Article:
Before continuing, we should point out that a number of users have reported issues that cause BSODs or system hangs with these (and some other SF-2000 based) drives, but in all of our testing, through multiple firmwares, and drive types, we have not experienced any issues. Should you want one of these drives, just be sure to install the latest firmware and secure erase it before finalizing your setup. And it couldn’t hurt to make sure your motherboard’s BIOS and your storage drivers are up to date, and that you’re using a new, SATA III-compatible cable. Just some things to keep in mind.

Corsair Force GT and Force 3

Next up we have a couple of drives from Corsair, the Force 3 Series and Force GT. Like the OCZ drives on the previous page, these two are both built around the SandForce SF-2281 controller, but Corsair’s drives use different PCB layouts and one of them is outfitted with different Flash memory.

120GB Corsair Force GT - Click To Enlarge

The Force GT drive you see here is a 120GB model outfitted with 128GB of Micron 25nm synchronous NAND flash, model 29F64G08CBAAB. The drive is rated for max reads and writes of 555MB/s and 515MB/s, respectively, making it the highest-performing drive in Corsair’s current line-up. In attempt to make the Force GT stand-out, it sports a bright-red enclosure, which looks pretty awesome if you ask us.

120GB Corsair Force 3 Series - Click To Enlarge

The Force 3 Series drive is very similar to the Force GT. This drive, however, is outfitted with 25nm asynchronous NAND Flash memory, model 29F64G08CBAAAB. The Force 3 and Force GT use the exact same PCB though. In terms of its specifications, the Force 3 is only marginally slower than the Force GT according to Corsair, with max reads and writes of 550MB/s and 510MB/s. The lower performance is due to firmware differences in the drives and the Force 3’s use of asynchronous NAND. We’re not going to cover the low-level technical differences between the two types of NAND, but suffice it to say asynchronous NAND flash is more affordable, but it also doesn’t perform as well when fed incompressible data through its SandForce controller.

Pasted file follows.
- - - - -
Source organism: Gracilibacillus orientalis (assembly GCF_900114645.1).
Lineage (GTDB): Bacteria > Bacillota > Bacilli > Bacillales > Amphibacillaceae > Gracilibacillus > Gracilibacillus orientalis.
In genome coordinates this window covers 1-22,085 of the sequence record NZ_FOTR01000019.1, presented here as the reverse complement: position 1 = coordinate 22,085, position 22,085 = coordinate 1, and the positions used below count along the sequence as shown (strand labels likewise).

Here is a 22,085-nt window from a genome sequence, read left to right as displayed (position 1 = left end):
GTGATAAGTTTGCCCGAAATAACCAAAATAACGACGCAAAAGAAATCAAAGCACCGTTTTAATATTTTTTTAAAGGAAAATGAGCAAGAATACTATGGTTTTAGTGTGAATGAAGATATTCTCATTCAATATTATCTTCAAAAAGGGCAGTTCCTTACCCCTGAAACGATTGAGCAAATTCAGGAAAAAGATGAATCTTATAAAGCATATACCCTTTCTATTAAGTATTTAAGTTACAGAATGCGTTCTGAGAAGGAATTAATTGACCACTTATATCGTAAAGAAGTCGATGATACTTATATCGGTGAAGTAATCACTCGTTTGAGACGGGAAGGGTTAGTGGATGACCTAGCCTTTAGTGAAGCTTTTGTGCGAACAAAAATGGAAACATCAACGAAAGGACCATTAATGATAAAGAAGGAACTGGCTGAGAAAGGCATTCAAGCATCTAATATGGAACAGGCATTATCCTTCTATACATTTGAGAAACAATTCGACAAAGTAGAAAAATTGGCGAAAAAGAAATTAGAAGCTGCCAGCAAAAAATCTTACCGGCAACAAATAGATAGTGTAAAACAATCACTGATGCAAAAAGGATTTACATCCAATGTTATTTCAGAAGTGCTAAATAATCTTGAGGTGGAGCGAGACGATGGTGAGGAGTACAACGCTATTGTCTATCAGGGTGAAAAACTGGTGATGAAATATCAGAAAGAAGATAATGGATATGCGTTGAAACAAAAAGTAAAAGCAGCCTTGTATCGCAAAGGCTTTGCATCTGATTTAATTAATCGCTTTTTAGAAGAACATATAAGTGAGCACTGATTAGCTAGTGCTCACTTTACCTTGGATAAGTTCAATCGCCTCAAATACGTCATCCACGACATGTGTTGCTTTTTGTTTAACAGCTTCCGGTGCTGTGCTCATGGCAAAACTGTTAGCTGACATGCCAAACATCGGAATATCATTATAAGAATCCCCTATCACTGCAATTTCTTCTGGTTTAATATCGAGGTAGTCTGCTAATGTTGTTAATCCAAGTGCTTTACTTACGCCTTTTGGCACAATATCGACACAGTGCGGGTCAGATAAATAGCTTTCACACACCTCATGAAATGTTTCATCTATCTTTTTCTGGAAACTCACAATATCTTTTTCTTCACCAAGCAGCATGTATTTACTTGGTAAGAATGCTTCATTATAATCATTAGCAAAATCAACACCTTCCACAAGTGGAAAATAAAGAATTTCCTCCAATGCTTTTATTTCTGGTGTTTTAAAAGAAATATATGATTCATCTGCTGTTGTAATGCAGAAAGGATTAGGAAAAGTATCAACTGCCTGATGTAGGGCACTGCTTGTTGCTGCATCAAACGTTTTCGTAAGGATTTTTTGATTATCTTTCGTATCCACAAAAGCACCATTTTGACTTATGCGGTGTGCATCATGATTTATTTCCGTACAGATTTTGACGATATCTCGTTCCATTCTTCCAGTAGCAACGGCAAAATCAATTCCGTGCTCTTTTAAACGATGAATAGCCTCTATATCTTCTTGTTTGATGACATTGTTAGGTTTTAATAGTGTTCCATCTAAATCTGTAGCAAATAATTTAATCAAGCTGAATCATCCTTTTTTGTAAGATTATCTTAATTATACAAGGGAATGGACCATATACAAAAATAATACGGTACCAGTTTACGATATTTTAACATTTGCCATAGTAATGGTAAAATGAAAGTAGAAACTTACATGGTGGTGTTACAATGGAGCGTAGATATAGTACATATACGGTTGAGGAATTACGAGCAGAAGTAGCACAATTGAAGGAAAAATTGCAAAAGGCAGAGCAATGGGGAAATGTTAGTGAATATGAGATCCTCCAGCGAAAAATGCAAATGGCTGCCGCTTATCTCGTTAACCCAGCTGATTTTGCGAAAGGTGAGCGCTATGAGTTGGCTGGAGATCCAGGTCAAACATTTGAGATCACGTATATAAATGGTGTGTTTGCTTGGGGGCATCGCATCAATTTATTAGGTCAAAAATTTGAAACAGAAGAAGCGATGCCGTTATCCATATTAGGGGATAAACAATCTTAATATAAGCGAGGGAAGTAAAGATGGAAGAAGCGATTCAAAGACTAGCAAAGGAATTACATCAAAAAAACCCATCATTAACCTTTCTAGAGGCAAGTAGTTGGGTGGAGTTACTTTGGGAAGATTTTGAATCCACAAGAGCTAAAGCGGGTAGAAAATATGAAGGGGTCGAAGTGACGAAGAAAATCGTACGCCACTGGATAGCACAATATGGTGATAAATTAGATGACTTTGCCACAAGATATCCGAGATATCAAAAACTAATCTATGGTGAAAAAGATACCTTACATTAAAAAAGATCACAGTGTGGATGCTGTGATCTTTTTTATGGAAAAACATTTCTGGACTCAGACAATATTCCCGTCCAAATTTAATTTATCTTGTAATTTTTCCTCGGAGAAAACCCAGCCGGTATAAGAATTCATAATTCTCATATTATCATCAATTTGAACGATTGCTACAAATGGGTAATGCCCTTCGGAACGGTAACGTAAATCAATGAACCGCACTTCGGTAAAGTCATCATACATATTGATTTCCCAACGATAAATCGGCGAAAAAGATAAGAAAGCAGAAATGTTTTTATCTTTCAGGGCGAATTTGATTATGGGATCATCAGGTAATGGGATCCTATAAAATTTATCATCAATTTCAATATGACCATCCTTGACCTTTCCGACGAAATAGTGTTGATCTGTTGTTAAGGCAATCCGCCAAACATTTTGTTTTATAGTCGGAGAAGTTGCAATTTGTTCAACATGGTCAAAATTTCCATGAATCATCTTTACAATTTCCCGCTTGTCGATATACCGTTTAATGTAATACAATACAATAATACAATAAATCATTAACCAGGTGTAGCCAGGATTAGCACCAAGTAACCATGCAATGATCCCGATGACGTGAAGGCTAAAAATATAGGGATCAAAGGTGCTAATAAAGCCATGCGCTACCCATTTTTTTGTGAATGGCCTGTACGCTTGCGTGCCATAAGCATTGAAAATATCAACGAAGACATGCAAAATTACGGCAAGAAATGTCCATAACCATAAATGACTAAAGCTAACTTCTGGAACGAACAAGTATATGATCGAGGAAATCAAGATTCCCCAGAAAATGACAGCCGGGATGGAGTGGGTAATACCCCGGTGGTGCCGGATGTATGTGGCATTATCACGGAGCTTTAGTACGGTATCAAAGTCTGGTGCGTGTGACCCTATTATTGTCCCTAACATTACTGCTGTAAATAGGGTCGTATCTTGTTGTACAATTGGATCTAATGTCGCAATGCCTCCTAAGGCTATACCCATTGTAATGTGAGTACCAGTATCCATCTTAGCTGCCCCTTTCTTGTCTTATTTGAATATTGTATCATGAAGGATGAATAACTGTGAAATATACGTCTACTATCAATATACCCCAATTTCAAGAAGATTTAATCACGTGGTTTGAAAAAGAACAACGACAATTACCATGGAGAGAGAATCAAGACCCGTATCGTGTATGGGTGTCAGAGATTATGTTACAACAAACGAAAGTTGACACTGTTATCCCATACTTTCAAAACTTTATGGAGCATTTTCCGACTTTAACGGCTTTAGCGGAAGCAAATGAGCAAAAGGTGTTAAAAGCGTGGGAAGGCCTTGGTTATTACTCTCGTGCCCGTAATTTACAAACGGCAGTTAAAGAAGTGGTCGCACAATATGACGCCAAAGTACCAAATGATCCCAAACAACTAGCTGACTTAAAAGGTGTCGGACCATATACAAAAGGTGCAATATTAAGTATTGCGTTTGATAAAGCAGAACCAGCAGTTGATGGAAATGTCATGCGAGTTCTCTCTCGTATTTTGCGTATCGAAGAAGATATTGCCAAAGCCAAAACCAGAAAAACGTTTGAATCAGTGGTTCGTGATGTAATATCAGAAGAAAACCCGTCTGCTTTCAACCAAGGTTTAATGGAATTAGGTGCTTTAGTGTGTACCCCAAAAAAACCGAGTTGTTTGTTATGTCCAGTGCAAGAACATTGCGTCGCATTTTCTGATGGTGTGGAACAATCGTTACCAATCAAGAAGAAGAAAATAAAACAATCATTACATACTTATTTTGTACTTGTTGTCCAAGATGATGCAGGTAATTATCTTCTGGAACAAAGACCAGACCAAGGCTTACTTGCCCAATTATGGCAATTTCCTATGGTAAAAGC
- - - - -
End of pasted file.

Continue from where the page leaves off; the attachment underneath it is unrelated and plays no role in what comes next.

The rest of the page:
For those wondering, this is the drive Corsair recalled last month due to stability issues. This particular drive is the updated revision, which is what consumers will be able to find on store shelves currently. The issues that forced the recall have been resolved. Throughout testing the Force 3 behaved perfectly.

Patriot Wildfire and Crucial M4